Obama Sees Worst Rating on Handling of Terrorism in His Career

In the wake of the Paris terror attacks, President Obama has earned his worst rating on his handling of terrorism in his career.

Currently, 54 percent of U.S. adults disapprove of the way in which Obama is handling terrorism threats, the worst such rating in his White House career, according to an ABC News/Washington Post poll released Friday. Forty-three percent of Americans disapprove strongly of the president’s handling of terror threats.

Americans are particularly critical of Obama’s response to the Islamic State (IS, also known as ISIL or ISIS), the terrorist group that claimed responsibility for the deadly attacks in Paris and that has also threatened attacks on the United States. Fifty-seven percent of U.S. adults disapprove of Obama’s handling of IS, with 46 percent doing so strongly.

Obama has characterized the Paris attacks, which occurred one day after he insisted the U.S. had "contained" IS, as a "setback."

The poll, conducted between Nov. 16 and 19 in the days following the Paris attacks that killed 130 people, also indicated that nearly three-quarters of Americans want the U.S. to participate in a military response to the Islamic State.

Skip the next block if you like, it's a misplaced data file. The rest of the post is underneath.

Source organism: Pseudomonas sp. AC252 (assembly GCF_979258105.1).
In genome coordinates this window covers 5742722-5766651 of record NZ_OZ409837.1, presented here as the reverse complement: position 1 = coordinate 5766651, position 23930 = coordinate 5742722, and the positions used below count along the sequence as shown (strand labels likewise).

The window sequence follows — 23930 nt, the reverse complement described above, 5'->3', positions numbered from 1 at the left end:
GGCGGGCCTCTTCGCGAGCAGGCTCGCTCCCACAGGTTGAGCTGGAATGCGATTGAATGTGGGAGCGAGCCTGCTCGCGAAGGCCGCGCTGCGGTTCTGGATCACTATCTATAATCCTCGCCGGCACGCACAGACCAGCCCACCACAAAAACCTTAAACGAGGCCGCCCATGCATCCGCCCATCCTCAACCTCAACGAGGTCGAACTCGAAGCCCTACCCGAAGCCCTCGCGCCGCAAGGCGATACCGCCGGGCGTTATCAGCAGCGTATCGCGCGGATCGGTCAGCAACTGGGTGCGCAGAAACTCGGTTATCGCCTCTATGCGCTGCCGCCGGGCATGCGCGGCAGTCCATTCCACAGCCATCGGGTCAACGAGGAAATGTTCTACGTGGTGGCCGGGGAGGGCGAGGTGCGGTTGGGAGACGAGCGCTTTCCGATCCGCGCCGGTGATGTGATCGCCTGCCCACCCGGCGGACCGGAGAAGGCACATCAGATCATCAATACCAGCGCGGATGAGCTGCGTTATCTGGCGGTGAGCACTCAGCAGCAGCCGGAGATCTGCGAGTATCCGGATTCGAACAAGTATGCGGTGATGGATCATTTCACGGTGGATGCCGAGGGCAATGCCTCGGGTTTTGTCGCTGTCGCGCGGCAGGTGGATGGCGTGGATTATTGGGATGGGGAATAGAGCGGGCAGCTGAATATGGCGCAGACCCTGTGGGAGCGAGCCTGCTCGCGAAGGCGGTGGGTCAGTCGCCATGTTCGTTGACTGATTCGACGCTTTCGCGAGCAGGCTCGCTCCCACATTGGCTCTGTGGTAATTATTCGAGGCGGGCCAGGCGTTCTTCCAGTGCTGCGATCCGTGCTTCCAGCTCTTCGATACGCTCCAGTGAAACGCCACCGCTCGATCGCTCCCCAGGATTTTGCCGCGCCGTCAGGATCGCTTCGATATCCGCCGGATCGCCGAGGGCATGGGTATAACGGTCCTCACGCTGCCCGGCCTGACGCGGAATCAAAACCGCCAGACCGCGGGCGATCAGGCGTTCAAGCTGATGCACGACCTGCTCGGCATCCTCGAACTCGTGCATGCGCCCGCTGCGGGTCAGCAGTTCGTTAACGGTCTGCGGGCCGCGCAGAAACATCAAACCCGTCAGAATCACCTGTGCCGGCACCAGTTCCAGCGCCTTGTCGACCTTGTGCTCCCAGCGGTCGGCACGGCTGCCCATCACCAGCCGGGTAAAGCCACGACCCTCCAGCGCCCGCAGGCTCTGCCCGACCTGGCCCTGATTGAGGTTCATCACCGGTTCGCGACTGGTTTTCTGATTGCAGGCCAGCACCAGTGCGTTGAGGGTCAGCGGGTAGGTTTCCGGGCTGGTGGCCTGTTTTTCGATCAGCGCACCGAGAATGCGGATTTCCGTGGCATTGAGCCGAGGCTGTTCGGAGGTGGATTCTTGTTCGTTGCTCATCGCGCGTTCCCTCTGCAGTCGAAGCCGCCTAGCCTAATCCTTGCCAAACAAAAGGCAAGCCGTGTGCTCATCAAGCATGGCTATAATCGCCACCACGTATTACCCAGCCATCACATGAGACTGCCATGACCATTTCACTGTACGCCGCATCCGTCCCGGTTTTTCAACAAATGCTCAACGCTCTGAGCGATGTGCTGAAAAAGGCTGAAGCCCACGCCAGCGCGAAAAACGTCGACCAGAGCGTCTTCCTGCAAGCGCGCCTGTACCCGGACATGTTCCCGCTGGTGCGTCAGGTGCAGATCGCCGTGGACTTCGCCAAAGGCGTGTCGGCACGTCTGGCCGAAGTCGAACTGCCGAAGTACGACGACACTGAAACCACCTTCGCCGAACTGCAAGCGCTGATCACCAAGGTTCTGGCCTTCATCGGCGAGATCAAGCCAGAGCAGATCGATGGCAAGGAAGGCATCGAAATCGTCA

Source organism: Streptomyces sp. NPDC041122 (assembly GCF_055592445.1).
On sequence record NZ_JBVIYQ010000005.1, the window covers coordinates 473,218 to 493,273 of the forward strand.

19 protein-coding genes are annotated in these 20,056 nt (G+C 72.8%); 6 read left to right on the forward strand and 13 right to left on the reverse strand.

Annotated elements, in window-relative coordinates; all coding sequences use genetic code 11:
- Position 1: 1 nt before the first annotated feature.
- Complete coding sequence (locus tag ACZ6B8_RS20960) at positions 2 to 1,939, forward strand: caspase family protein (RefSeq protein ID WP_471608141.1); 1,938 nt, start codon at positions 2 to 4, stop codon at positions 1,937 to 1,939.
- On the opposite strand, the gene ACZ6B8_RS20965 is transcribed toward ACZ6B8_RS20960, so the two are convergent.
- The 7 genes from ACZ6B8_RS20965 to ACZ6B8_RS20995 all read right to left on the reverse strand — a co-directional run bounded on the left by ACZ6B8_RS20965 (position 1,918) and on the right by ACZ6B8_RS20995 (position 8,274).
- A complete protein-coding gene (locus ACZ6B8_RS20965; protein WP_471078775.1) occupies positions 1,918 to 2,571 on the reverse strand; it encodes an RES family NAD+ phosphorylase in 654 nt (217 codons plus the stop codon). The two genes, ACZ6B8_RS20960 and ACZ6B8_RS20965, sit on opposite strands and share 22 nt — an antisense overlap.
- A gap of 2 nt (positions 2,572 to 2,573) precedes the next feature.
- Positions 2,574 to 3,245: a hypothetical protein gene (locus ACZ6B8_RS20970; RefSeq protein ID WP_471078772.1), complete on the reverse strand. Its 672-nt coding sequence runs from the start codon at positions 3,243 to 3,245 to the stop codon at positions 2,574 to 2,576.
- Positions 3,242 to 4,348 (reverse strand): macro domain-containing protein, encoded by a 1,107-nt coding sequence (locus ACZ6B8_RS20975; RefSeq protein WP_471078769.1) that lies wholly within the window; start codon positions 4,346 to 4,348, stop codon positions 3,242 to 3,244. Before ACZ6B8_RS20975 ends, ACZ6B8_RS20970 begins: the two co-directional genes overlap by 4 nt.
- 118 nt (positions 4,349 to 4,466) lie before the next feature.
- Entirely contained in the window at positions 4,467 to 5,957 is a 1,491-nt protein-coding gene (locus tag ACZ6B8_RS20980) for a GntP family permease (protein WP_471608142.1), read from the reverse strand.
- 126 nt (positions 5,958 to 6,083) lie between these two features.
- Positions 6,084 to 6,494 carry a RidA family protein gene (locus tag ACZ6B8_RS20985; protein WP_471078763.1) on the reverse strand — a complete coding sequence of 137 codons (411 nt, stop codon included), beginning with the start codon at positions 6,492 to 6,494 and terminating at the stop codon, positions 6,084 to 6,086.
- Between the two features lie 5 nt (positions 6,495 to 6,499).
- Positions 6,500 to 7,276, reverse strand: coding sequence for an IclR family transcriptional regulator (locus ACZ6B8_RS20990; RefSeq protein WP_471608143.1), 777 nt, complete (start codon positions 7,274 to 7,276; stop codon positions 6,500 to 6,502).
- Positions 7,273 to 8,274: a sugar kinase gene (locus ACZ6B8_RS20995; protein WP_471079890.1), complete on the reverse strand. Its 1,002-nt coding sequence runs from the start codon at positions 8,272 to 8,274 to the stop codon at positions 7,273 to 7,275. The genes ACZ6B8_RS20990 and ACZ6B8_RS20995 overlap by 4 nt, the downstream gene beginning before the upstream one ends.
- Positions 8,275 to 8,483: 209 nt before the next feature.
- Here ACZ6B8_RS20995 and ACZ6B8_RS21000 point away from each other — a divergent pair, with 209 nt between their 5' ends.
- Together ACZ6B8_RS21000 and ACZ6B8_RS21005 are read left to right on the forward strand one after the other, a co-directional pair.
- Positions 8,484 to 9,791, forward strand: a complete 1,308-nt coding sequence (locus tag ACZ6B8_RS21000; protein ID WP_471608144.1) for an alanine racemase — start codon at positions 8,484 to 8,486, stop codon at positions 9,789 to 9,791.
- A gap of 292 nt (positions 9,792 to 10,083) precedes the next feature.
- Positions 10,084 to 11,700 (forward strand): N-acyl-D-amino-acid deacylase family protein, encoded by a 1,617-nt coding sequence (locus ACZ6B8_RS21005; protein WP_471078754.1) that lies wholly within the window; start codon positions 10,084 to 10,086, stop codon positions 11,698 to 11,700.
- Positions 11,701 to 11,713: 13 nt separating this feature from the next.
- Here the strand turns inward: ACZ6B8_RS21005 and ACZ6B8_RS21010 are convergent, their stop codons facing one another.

Seventy-three percent support increased U.S. airstrikes against the terror group in the Middle East, and 60 percent back an increased use of U.S. ground forces to fight IS in Iraq and Syria.

Majorities from both parties are in favor of an increased use of ground forces, with 73 percent of Republicans and 52 percent of Democrats supporting such military action.

Americans largely believe that a major terrorist attack is imminent for the United States. Eighty-one percent of U.S. adults expect such an attack on the U.S., the highest point for this figure since after the September 11 terror attacks save one poll taken in the wake of the London transit system attacks in 2005.

And, a majority of Americans oppose the U.S. admitting refugees from Syria and other nations in the Middle East even as Obama plans to push forward with his plan to allow at least 10,000 Syrian refugees into the country in the current fiscal year.

Lawmakers, particularly Republicans, have raised concerns about security threats arising from the refugee program in the wake of the Paris attacks. On Thursday, the House passed a bill that would block Syrian and Iraqi refugees from entering the U.S. unless they passed strict background checks.

Obama has threatened to veto the legislation.